Kansas board revokes doctor’s license again in abortion case
TOPEKA, Kan. (AP) — Kansas’ medical board for the third time has revoked the license of a doctor whose second opinions allowed the late Dr. George Tiller to perform late-term abortions more than a decade ago.
The State Board of Healing Arts acted against Dr. Ann Kristin Neuhaus over what it previously concluded were her inadequate records for 11 patients aged 10 to 18 who sought abortions in 2003. Kansas law at the time required a second doctor to conclude that continuing a pregnancy would permanently harm a patient’s physical or mental health.
The board’s order earlier this month said poor record-keeping could jeopardize the patients’ future care, particularly because Neuhaus said following exams that they were suffering from depression or other major mental health problems and several were deemed suicidal. The board also noted that it limited Neuhaus’ activities as a doctor in 1999 and 2001 over record-keeping issues.
“Patient safety is the paramount concern,” the board said in its July 7 order.
Neuhaus, from Nortonville, moved from a full license to a limited one allowing her to perform charity care but wanted to regain a full license. The board revoked her limited license in 2012 and 2015 but both times, a Shawnee County judge reversed its action and ordered it to reconsider.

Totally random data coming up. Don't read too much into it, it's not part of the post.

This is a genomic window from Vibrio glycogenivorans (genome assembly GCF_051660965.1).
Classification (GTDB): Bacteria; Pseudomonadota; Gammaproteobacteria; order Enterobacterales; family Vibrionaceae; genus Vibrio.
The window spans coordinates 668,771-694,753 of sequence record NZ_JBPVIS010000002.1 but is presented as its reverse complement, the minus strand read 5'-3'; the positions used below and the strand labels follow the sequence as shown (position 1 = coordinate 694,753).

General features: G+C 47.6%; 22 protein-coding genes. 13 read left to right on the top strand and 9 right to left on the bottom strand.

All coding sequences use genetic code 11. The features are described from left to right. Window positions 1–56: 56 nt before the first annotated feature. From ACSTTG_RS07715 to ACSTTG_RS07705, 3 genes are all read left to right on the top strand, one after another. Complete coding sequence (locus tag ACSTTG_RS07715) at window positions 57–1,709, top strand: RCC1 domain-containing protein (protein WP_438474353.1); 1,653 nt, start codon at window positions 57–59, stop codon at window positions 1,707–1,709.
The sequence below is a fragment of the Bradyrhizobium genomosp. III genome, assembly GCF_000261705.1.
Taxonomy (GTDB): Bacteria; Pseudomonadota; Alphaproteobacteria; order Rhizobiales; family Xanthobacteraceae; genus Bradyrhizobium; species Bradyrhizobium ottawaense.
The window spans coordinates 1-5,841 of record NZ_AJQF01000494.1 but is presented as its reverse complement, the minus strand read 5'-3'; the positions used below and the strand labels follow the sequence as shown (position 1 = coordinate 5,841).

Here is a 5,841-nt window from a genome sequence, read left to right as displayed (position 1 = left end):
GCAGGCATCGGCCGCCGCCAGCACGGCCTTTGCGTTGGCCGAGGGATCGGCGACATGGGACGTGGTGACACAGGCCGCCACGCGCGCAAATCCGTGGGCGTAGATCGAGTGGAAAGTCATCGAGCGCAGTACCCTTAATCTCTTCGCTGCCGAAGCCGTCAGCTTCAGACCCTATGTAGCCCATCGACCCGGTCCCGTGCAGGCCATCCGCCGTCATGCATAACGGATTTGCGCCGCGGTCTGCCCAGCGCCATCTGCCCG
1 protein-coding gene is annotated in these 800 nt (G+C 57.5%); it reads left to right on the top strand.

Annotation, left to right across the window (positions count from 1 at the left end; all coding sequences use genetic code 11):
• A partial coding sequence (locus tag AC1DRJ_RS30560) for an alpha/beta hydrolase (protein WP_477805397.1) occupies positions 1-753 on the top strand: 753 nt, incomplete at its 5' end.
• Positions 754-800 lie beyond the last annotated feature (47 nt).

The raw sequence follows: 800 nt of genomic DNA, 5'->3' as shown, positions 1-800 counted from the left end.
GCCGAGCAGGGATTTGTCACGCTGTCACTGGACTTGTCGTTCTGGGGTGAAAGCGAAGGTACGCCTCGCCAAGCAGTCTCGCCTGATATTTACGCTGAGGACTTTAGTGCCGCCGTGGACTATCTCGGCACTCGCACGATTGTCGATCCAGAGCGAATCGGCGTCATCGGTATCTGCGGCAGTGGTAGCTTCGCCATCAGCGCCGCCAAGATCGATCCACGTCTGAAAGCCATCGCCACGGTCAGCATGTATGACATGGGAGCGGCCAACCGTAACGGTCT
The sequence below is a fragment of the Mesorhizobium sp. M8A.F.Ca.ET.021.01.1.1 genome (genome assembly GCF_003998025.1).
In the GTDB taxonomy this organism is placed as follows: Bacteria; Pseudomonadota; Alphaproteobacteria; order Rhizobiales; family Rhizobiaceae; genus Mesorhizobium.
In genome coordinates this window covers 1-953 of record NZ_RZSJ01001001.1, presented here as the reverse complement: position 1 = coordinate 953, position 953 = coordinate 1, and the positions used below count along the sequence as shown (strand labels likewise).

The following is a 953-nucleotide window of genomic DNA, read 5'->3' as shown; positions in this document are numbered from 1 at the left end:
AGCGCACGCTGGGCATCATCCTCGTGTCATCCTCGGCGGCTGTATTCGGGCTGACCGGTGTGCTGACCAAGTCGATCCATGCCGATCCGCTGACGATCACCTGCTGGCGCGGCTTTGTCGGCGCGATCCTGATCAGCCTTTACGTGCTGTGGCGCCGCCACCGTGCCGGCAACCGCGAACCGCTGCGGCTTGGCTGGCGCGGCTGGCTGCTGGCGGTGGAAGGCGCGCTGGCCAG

Her attorney, Bob Eye, did not immediately return telephone messages seeking comment. Neuhaus has said she kept patient information out of her records to protect their privacy.
Neuhaus’ case garnered attention because her second opinions were for Tiller, who was among a few U.S. physicians to terminate pregnancies in their final weeks when he was shot to death at his church in 2009 by a man professing strong anti-abortion beliefs. Neuhaus is a former abortion provider herself, scrutinized by anti-abortion groups for years.
The board said in 2012 that Neuhaus also had violated standards of care in performing mental health exams on the young patients, but Shawnee County District Judge Franklin Theis ruled that it did not have the evidence to support the conclusion.
When the board revoked her license a second time, Theis ruled that the board still had not adequately justified the action.
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